Increasingly in the Information Age, customer data is being regarded as an
important asset of companies that have gone into bankruptcy. This has
raised concerns that bankrupt companies will sell their data to companies
that will not honor the contract under which the data was collected.
One role of the bankruptcy process is to maximize the amount of money that
creditors receive from a bankrupt company, but the data held by a company should
be sold only subject to the conditions under which is was collected. If a company
has made a commitment that it will never sell data that it collects, that data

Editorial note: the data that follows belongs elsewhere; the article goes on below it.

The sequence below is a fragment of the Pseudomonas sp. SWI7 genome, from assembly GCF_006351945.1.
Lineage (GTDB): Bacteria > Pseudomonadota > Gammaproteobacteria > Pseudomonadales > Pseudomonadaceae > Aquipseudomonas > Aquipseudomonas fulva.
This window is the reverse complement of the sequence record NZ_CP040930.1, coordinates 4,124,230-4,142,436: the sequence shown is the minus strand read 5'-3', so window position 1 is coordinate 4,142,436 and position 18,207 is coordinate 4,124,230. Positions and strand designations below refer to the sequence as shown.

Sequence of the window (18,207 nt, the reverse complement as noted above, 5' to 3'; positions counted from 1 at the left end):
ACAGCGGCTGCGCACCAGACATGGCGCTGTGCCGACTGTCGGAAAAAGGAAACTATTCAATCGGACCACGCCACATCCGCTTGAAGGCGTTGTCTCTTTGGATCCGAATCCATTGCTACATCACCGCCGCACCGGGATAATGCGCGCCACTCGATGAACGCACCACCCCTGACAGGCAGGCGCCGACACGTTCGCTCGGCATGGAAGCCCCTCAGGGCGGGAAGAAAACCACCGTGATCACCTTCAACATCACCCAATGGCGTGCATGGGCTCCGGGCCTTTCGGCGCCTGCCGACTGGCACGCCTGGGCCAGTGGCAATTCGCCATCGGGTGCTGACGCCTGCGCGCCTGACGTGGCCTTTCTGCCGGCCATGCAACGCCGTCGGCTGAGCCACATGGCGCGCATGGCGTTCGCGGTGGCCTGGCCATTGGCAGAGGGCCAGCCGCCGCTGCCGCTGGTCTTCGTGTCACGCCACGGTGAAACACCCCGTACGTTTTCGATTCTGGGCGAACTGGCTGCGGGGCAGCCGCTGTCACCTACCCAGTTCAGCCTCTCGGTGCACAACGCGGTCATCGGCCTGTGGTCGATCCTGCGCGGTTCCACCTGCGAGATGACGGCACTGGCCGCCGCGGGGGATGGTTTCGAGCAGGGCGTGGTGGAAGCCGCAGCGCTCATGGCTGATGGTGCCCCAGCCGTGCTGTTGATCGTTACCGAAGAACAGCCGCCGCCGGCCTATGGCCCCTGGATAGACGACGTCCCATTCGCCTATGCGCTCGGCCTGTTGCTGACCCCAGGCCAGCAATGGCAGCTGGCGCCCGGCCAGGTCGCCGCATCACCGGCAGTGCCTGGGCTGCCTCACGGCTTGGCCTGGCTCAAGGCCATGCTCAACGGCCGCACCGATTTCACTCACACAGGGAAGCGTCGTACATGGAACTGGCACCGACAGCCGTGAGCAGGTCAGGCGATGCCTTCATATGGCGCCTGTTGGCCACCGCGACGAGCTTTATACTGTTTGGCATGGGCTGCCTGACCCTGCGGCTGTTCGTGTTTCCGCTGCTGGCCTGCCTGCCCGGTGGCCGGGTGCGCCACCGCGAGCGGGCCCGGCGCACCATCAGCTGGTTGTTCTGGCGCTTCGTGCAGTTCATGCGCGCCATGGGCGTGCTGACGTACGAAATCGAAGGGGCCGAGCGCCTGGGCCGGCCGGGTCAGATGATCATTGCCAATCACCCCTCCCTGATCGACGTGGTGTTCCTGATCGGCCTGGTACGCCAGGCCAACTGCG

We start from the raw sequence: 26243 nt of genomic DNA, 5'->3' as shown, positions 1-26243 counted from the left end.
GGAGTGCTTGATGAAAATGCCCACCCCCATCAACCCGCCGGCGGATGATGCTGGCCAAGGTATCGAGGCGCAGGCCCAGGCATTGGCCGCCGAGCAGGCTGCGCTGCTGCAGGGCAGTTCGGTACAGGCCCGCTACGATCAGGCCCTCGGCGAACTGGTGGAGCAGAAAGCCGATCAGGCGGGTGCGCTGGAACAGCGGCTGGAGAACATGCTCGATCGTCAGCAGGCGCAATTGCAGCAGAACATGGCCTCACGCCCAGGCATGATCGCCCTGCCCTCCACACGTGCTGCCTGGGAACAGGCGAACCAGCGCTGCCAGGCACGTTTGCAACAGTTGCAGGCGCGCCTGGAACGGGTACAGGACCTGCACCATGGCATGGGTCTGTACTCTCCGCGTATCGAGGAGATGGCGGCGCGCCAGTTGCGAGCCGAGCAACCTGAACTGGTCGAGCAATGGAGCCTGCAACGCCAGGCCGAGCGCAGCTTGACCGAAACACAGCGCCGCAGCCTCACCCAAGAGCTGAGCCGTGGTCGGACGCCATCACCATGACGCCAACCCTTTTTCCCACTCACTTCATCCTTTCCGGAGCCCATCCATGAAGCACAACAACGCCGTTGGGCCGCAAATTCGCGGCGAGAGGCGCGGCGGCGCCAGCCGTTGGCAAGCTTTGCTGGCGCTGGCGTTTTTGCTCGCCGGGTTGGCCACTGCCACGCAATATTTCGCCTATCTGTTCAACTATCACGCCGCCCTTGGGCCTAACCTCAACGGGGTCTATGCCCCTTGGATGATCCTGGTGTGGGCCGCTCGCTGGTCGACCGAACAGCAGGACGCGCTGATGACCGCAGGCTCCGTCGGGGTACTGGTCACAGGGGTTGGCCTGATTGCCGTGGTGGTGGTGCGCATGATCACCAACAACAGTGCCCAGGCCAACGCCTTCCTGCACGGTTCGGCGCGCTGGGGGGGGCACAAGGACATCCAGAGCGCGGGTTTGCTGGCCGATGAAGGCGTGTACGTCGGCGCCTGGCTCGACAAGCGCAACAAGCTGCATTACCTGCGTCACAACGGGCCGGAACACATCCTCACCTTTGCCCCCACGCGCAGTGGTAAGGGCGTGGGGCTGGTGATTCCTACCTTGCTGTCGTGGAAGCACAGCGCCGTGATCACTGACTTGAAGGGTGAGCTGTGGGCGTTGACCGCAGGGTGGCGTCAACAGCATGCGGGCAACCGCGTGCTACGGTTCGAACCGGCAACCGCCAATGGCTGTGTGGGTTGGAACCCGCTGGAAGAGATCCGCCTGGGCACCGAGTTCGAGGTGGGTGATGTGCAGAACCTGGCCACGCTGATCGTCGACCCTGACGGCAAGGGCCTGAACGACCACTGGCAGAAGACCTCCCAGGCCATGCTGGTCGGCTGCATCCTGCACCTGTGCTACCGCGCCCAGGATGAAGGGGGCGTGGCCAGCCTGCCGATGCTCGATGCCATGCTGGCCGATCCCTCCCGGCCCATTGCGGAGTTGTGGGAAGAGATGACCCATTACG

can not be sold as an asset in bankruptcy.
If, on the other hand, a bankrupt company has not promised not to sell data, and
if it does so subjecting purchasers to the same terms that the bankrupt company
promised, this should create few problems. It does not violate the privacy
expectations of the person who shared the information with the original company.
Sale of Data Raises Privacy Worries by Susan Stellin,
New York Times (December 4, 2000)